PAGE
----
Is a Big Tax Refund a Bad Thing?
According to CNBC, many taxpayers prefer to get refunds, but getting a large refund may not be the best choice for your finances. Sure, getting a check for a lump sum feels great – maybe you’re already thinking about the vacation or larger purchase you’re planning to make – but believe it or not that money may have been better off staying with you in the first place.
For some, a large refund could be the difference between making a credit card payment or bill on time. The average refund is nearly $3,000 which adds up to about $250 in extra taxes each month – cash that may make the difference between missing a car payment or bouncing a rent check for many lower-income Americans.
Since a large portion of the American population has more credit card debt than savings, it would be beneficial to manage debt with on-time payments and receive more money per paycheck rather than wait for a refund. It is important to remember that your tax refund is money that accrues no interest while your debt continues to accrue interest. Translation: your debt is getting bigger, but the amount you’re overpaying in taxes is not.
So what should you do to make the most of your finances come next tax-day? If you’d prefer to avoid a big tax refund, take a look at the W-4 form that you filled out on your first day of work. Chances are that things may have changed in your life since then and it may be time to adjust your withholdings to avoid over-paying. Big life events – marriage, divorce, buying a home or having a baby can all have an impact on the amount that is taxable from your paycheck. Use the IRS’s handy tax withholding calculator to check in on your withholdings.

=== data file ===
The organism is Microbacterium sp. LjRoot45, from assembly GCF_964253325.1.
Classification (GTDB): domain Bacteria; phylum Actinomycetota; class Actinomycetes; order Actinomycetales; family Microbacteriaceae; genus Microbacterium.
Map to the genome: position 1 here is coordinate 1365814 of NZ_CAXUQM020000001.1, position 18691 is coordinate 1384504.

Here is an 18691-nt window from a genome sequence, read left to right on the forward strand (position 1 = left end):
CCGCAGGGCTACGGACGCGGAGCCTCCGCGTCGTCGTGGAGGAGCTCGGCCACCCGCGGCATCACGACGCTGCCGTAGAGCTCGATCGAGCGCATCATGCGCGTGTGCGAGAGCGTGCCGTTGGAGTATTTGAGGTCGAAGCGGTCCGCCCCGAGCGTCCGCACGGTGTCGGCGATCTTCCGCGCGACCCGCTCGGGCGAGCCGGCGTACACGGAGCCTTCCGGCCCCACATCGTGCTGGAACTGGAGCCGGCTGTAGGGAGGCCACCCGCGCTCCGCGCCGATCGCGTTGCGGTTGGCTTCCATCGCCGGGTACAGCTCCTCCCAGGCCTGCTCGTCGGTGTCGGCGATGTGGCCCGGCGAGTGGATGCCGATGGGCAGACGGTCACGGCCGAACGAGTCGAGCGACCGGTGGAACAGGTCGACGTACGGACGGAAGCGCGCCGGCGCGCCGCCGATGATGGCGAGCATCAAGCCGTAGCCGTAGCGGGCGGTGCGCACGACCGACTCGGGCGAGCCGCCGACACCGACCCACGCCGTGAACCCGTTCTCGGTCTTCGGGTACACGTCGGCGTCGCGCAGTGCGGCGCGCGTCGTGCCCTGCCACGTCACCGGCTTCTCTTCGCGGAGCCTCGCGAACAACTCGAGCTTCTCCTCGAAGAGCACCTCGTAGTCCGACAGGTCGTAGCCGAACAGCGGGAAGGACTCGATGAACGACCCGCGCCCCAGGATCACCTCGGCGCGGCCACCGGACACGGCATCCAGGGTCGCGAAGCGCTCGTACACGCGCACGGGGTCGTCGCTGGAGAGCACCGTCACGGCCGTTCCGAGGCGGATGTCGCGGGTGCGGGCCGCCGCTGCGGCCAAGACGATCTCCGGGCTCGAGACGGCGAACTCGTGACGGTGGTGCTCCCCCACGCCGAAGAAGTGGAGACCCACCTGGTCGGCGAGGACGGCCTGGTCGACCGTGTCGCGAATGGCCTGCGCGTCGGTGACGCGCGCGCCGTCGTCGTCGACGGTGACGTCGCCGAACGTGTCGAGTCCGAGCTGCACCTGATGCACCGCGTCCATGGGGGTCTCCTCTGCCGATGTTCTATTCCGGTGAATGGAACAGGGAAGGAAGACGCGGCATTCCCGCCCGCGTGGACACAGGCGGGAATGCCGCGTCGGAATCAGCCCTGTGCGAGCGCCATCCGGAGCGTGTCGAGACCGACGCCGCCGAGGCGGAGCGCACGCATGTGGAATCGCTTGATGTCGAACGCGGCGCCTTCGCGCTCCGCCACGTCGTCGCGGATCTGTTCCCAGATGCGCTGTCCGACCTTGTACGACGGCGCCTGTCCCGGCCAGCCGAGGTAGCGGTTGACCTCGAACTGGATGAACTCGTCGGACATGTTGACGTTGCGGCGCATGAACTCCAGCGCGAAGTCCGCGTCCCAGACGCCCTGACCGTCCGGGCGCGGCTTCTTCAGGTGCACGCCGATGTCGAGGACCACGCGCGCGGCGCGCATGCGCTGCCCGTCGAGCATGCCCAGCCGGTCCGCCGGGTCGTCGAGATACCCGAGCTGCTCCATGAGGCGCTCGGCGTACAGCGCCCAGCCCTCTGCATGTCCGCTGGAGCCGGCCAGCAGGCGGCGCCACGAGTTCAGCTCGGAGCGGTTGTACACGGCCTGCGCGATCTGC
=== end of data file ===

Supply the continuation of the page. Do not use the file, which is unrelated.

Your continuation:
You can also get ahead and prepare for next year’s tax season by putting your refund amount towards your IRA’s annual maximum for this year. Here’s why: Contributing to an IRA now just might help you with next year’s taxes, as you may be able to claim a deduction. Once you adjust your tax withholdings, you may want to consider increasing the amount you invest in your employer’s 401(k) plan, especially if they offer a match. That’s free money from your employer. Don’t leave it on the table.